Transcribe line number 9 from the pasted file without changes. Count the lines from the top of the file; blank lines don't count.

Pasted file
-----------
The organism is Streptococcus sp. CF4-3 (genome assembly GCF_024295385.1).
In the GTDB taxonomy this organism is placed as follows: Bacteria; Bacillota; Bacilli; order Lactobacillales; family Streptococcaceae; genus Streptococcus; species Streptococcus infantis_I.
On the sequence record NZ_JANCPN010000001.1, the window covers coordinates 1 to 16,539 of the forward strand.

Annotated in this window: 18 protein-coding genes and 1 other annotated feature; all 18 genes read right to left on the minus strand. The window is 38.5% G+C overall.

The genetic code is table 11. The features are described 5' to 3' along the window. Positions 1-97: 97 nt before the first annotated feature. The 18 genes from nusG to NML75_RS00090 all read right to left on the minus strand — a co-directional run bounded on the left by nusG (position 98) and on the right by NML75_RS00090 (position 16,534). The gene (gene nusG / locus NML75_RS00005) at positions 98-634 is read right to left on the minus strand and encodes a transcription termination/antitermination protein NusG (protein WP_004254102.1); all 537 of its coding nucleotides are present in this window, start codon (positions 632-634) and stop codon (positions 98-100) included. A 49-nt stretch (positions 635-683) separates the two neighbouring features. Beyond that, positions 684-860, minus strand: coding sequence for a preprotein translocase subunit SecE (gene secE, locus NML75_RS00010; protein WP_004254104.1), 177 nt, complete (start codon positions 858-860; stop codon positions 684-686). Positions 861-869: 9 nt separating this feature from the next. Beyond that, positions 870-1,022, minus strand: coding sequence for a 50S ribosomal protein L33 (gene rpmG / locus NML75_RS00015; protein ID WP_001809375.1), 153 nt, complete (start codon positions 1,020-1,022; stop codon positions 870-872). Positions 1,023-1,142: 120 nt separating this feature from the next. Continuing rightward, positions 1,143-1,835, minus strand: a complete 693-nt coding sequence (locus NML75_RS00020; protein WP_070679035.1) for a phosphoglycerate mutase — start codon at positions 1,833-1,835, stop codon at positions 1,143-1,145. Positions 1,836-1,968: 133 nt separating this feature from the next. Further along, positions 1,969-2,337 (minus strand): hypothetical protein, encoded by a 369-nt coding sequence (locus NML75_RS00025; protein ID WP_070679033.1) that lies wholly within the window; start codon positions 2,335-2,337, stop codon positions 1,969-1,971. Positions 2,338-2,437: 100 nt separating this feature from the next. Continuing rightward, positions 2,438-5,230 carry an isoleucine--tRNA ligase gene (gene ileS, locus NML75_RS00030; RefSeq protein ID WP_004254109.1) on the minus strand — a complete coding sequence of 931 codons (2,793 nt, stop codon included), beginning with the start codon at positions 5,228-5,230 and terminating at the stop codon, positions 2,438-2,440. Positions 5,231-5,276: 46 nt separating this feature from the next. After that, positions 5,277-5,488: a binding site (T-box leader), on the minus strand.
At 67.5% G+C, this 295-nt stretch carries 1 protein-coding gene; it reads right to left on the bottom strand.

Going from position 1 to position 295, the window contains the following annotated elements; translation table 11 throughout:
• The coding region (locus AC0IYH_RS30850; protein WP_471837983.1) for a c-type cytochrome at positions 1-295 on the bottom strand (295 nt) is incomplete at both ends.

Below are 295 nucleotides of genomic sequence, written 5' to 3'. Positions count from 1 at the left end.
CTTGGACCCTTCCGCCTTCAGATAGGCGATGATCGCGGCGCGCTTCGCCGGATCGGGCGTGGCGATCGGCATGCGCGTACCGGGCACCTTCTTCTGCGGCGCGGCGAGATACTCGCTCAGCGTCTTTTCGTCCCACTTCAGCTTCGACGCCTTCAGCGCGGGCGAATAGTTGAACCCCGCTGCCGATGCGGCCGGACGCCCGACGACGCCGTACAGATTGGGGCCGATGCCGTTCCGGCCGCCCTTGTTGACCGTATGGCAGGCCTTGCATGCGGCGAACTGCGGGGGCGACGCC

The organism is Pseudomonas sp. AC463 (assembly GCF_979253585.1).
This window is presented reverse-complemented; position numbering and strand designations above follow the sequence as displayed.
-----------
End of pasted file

Below are 295 nucleotides of genomic sequence, written 5' to 3'. Positions count from 1 at the left end.